The Branstad Administration’s Home Base Iowa is helping military veterans find new jobs across the state. The program launched last May is adding both prospective employers and employees at a good pace.
Home Base Iowa is on a mission to provide educational and employment opportunities to veterans already here or because of the downsizing of the Department of Defense, those who may be considering Iowa as a place to live and work.
Veterans make up eight percent of the workforce at avionics giant Rockwell Collins in Cedar Rapids. Tim Carson manages Rockwell’s office of Diversity. He says most of the former soldiers have skills that can be applied elsewhere. He says “ for every position here in the company there’s an equal position in the military, so military bases and units should be viewed as small cities, so everything from a clerk to a CEO to a communications specialist to an engineer all of that talent is available inside the military.”
A perfect example is Rayce Evenson, originally from Minnesota who spent time working on helicopters in the Air Force before signing on at Rockwell. He says he welcomes the opportunity to provide feedback. He says “ you know as a technician in the Air Force you’re sort of the end user, you’re not the pilot who’s pressing the buttons or anything, but you’re replacing the equipment and making sure it’s working, so I think it’s pretty cool to be at this level of equipment I’ve used before.”
Many soldiers drive trucks and other vehicles when they’re deployed, that makes companies like TanTara Transportation Corporation in Muscatine a natural fit when they’re looking for work as civilians. Safety Director Dave Riggan says he’s proud that more than a third of TanTara’s truckers are veterans . He says ” we got involved right away, I guess as soon it showed up on our radar. We’ve got a pretty strong passion for veterans here at TanTara, we’re veteran owned. We’ve got 110 employees and 33 percent are veterans”.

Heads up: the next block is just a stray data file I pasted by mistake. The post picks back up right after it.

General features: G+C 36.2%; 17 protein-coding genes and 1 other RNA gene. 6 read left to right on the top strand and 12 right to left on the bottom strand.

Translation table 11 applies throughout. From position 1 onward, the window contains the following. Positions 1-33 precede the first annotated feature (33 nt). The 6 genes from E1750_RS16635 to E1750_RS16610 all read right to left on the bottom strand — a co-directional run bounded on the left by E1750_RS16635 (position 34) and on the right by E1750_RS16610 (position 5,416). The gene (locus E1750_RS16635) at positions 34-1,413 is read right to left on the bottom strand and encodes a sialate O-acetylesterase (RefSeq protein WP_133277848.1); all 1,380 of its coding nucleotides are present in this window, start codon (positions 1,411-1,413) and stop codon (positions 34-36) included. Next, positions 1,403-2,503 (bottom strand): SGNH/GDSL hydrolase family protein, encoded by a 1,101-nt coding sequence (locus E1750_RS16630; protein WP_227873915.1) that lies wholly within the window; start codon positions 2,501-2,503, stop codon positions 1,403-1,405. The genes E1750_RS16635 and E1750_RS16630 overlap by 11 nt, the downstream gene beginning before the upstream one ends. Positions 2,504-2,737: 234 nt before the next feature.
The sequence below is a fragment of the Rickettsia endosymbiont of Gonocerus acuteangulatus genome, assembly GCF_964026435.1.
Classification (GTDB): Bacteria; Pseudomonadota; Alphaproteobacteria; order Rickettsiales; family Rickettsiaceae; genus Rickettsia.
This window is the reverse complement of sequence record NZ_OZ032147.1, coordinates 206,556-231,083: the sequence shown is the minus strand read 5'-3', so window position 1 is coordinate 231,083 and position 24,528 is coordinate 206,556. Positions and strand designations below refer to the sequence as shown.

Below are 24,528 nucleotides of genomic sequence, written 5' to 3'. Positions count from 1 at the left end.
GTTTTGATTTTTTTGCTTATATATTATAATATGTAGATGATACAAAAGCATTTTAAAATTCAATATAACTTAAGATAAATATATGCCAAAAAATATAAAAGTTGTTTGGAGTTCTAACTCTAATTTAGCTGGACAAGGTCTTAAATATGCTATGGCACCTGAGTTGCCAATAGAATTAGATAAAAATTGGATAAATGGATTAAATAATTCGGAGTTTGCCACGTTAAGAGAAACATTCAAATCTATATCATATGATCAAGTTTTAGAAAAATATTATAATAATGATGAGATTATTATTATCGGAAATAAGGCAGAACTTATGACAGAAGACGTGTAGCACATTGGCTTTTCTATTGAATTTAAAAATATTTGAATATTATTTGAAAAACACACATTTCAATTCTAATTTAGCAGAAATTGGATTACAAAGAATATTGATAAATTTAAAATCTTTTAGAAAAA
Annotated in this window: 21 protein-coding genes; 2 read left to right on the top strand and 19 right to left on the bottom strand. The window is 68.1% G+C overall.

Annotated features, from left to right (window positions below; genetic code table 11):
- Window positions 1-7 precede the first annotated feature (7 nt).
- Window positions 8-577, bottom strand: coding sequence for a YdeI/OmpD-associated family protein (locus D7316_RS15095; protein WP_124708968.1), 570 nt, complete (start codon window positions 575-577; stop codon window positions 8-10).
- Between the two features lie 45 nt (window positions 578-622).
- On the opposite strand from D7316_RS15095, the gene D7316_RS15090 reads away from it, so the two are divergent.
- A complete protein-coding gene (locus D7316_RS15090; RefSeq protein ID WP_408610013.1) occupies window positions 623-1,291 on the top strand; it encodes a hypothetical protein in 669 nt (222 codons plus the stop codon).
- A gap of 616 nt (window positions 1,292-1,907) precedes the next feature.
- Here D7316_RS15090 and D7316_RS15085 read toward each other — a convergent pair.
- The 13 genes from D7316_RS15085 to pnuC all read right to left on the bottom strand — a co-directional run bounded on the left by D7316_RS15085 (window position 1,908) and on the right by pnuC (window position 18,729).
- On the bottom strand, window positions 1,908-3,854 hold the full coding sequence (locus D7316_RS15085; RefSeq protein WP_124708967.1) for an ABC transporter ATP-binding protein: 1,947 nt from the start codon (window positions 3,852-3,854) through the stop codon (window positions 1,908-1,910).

Because Riggan is also a veteran he says he understands that it can be difficult to find a job when the applicant is not speaking the same language as the prospective employer. He admits” this is kind of a different world for someone who’s not a veteran and who’s not seen this language before on a resume. It really all kinda started making sense about Home Base Iowa they’re providing someone to translate them.”
And once they’re hired, Riggan says he believes veterans are a good investment because most have been trained to stay on task no matter what. He says” the military guys and gals have better customer service skills, they know how to smile and nod and get the job done and pull themselves back if someone is not being polite.”
TanTara and Rockwell Collins are both designated Home Base Iowa Businesses. Rockwell’s Tim Carson says along with employment, the companies make sure new hires are aware of all the other benefits that come with the program. He says “ we also use some of the other legislative benefits, whether is the tax incentives for pension or tuition assistance that’s very attractive to the veteran community.”
Since the plan was announced nine months ago, 600 businesses have signed on as Home Base Iowa companies . The number of jobs pledged is more than 95 hundred. The program is also reaching far beyond Iowa’s borders with new employees being reported in companies across the state from Minnesota, Missouri, Kentucky, Texas and Indiana.